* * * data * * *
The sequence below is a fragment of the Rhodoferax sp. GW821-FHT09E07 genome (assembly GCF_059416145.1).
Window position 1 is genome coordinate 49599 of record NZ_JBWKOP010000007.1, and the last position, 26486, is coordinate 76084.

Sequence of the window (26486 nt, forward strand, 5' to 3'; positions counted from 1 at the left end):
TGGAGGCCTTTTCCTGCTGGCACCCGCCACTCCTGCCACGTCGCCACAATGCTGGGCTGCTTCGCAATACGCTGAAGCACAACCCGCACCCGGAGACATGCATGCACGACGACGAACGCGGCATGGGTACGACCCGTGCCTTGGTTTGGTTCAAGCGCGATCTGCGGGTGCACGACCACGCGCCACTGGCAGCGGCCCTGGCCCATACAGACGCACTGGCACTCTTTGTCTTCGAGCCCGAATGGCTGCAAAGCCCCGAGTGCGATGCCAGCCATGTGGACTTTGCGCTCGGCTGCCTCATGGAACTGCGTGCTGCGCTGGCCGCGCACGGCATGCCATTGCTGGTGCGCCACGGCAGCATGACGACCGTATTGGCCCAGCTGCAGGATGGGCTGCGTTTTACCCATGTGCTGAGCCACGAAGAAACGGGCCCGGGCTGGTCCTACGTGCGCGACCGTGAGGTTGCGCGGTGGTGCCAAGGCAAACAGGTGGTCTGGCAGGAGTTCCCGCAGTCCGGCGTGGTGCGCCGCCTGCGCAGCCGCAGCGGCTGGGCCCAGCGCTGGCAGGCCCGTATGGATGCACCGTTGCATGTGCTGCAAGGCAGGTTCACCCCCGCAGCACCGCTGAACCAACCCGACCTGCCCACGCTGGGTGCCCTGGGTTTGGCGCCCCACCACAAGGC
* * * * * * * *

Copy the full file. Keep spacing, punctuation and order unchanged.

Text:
The sequence below is a fragment of the Rhodoferax sp. GW821-FHT09E07 genome (assembly GCF_059416145.1).
Window position 1 is genome coordinate 49599 of record NZ_JBWKOP010000007.1, and the last position, 26486, is coordinate 76084.

Sequence of the window (26486 nt, forward strand, 5' to 3'; positions counted from 1 at the left end):
TGGAGGCCTTTTCCTGCTGGCACCCGCCACTCCTGCCACGTCGCCACAATGCTGGGCTGCTTCGCAATACGCTGAAGCACAACCCGCACCCGGAGACATGCATGCACGACGACGAACGCGGCATGGGTACGACCCGTGCCTTGGTTTGGTTCAAGCGCGATCTGCGGGTGCACGACCACGCGCCACTGGCAGCGGCCCTGGCCCATACAGACGCACTGGCACTCTTTGTCTTCGAGCCCGAATGGCTGCAAAGCCCCGAGTGCGATGCCAGCCATGTGGACTTTGCGCTCGGCTGCCTCATGGAACTGCGTGCTGCGCTGGCCGCGCACGGCATGCCATTGCTGGTGCGCCACGGCAGCATGACGACCGTATTGGCCCAGCTGCAGGATGGGCTGCGTTTTACCCATGTGCTGAGCCACGAAGAAACGGGCCCGGGCTGGTCCTACGTGCGCGACCGTGAGGTTGCGCGGTGGTGCCAAGGCAAACAGGTGGTCTGGCAGGAGTTCCCGCAGTCCGGCGTGGTGCGCCGCCTGCGCAGCCGCAGCGGCTGGGCCCAGCGCTGGCAGGCCCGTATGGATGCACCGTTGCATGTGCTGCAAGGCAGGTTCACCCCCGCAGCACCGCTGAACCAACCCGACCTGCCCACGCTGGGTGCCCTGGGTTTGGCGCCCCACCACAAGGC